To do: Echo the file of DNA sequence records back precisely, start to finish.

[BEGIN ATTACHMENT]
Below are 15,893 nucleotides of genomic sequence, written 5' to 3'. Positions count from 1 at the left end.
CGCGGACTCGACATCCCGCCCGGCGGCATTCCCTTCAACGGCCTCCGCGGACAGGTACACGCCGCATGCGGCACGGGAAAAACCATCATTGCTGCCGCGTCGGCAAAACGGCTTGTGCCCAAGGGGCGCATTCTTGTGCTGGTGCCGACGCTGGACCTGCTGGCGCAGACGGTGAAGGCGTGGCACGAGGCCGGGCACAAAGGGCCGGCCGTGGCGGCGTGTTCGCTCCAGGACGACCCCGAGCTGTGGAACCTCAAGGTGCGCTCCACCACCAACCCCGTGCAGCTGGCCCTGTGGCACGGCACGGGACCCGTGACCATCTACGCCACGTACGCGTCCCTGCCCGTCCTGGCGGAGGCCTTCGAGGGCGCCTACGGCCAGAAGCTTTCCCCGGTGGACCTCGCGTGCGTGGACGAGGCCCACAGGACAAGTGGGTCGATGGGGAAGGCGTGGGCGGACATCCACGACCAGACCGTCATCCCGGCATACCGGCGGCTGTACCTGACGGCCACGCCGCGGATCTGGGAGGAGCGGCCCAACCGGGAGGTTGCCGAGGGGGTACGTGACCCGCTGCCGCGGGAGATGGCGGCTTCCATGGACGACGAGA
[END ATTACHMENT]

Below are 15,893 nucleotides of genomic sequence, written 5' to 3'. Positions count from 1 at the left end.
CGCGGACTCGACATCCCGCCCGGCGGCATTCCCTTCAACGGCCTCCGCGGACAGGTACACGCCGCATGCGGCACGGGAAAAACCATCATTGCTGCCGCGTCGGCAAAACGGCTTGTGCCCAAGGGGCGCATTCTTGTGCTGGTGCCGACGCTGGACCTGCTGGCGCAGACGGTGAAGGCGTGGCACGAGGCCGGGCACAAAGGGCCGGCCGTGGCGGCGTGTTCGCTCCAGGACGACCCCGAGCTGTGGAACCTCAAGGTGCGCTCCACCACCAACCCCGTGCAGCTGGCCCTGTGGCACGGCACGGGACCCGTGACCATCTACGCCACGTACGCGTCCCTGCCCGTCCTGGCGGAGGCCTTCGAGGGCGCCTACGGCCAGAAGCTTTCCCCGGTGGACCTCGCGTGCGTGGACGAGGCCCACAGGACAAGTGGGTCGATGGGGAAGGCGTGGGCGGACATCCACGACCAGACCGTCATCCCGGCATACCGGCGGCTGTACCTGACGGCCACGCCGCGGATCTGGGAGGAGCGGCCCAACCGGGAGGTTGCCGAGGGGGTACGTGACCCGCTGCCGCGGGAGATGGCGGCTTCCATGGACGACGAGA